B and bracelets were the vogue arm ornament of the early 1920s. Usually designed as chains of narrow, articulated, geometrical plaques and links, or set with courses of gemstones of contrasting colours, they became, in the mid-1920s, wider, flexible, gem-set bands.
The geometrical style of the 1920s well suited the linear shape of these bracelets. Zigzags, triangles, concentric squares, stylised buckles, chevrons and chequered patterns, stylised leaves and flowers pierced in platinum and pavé-set with diamond and multicoloured gemstones of all shapes, became the most sought after decorative motifs combined with motifs inspired by exotic civilization from across the world and the ages.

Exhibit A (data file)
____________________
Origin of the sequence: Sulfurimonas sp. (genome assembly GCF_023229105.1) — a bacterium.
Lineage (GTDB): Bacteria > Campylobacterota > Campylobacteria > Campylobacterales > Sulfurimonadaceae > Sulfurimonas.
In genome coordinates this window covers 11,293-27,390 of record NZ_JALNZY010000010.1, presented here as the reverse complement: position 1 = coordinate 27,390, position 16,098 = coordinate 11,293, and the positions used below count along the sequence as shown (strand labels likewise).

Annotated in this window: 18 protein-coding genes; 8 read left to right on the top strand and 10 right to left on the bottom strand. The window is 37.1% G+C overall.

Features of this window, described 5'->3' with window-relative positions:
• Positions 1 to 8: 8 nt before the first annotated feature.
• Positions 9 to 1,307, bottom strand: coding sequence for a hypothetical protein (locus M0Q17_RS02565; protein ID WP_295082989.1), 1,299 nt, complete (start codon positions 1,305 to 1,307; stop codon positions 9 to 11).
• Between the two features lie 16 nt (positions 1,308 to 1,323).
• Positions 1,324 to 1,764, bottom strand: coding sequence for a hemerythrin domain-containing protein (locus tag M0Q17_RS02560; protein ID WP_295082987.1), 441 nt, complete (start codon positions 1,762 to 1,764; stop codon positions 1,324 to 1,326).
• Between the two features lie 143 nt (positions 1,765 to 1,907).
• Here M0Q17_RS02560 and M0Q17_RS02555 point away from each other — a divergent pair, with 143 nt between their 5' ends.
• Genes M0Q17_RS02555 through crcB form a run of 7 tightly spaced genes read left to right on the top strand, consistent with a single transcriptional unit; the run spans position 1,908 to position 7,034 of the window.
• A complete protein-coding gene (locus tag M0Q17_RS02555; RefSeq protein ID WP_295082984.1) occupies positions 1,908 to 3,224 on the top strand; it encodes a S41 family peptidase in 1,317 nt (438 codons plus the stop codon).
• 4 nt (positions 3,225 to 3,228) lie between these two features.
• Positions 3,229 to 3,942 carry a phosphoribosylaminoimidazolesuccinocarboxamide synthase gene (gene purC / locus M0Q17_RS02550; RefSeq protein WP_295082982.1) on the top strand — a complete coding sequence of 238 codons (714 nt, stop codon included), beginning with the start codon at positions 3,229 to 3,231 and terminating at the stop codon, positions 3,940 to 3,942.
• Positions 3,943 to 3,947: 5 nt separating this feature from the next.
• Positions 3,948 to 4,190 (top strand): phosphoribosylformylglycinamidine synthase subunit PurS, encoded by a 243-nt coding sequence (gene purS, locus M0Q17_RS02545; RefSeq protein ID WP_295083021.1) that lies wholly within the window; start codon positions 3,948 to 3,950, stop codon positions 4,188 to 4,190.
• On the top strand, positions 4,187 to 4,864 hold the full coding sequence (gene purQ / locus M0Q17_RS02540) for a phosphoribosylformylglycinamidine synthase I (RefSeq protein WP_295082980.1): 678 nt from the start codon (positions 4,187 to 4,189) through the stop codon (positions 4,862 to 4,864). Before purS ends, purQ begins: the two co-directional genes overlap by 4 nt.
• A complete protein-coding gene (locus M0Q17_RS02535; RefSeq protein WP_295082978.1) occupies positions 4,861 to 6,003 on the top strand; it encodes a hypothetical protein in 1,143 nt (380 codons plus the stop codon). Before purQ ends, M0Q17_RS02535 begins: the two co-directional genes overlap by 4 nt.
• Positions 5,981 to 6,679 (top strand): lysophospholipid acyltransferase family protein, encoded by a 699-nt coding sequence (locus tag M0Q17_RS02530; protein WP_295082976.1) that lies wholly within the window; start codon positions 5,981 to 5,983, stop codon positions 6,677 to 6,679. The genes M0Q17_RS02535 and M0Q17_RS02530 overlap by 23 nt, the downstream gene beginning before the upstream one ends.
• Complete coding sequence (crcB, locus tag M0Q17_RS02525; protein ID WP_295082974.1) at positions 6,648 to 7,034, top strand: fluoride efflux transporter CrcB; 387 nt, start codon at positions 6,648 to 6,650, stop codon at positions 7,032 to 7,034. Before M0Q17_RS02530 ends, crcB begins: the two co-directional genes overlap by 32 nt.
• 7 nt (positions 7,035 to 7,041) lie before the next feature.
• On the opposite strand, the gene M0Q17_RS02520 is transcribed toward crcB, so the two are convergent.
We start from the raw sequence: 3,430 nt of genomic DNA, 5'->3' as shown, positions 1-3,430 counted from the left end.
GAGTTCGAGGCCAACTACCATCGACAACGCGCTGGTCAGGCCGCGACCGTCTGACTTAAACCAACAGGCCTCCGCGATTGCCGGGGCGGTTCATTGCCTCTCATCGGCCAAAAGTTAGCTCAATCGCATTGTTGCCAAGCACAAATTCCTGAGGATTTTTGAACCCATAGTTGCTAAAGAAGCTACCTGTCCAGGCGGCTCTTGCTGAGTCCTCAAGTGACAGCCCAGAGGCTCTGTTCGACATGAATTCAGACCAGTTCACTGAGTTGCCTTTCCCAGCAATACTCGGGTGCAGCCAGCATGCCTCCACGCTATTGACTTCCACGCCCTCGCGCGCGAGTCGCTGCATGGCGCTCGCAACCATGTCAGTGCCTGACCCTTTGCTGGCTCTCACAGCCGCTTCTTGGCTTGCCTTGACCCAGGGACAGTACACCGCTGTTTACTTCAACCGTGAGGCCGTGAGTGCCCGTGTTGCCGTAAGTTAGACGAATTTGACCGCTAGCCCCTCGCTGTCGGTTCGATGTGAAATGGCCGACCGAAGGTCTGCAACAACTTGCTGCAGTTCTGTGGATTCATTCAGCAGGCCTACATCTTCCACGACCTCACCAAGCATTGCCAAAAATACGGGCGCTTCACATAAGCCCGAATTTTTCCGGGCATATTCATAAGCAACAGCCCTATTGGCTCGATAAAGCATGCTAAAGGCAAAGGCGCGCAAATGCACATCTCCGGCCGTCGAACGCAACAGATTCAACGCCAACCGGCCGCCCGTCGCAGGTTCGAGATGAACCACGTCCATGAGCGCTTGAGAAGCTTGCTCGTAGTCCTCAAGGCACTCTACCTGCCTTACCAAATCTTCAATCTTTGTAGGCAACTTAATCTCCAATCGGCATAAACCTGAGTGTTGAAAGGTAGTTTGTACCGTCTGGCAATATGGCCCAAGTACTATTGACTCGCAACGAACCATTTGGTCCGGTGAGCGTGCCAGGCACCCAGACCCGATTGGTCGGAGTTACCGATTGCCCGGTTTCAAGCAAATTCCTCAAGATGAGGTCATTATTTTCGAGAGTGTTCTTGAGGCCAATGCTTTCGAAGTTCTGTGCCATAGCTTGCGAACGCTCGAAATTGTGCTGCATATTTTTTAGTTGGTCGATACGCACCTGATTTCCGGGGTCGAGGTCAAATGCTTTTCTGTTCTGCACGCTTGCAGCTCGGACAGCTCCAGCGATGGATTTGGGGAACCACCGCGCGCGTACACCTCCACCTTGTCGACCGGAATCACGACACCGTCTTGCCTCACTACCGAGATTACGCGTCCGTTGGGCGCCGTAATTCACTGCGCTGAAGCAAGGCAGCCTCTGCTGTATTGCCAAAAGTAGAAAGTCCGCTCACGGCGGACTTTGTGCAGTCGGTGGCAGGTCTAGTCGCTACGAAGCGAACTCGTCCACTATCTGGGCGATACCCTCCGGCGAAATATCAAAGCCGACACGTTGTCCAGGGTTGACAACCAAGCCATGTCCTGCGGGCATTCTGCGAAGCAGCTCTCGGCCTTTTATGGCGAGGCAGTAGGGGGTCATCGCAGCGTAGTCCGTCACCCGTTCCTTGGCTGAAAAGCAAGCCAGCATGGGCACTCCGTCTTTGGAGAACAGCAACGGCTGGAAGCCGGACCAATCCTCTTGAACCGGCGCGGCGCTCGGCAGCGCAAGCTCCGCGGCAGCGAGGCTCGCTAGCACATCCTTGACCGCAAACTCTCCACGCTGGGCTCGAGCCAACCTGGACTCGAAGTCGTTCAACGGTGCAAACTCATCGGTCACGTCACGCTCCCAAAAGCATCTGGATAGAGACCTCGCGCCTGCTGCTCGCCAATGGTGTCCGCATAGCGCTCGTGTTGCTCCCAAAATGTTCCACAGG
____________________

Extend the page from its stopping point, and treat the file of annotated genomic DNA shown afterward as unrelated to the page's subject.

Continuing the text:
This 1920s Cartier bracelet was made for Queen Victoria Eugenia of Spain. We know of no other significant Cartier jewel that employed the charming baby pink conch pearl in conjunction with black enamel and diamonds. The fruiting vine central motif is shared with other highly chromatic, ‘tutti frutti’, bracelets designed in the company’s workshops at this date. Although the design is totally balanced and harmonious, the principal gems, all of different sizes and slightly different shades of colour are placed asymmetrically giving the jewel a sense of tension which is highly unusual.
This sapphire and diamond bracelet by Van Cleef & Arpels was made around 1925. Note the simple yet striking composition of interlinking circles and cross motifs, the beautifully matched stones and the superb workmanship, employing sapphires “calibré-cut” to fit the settings.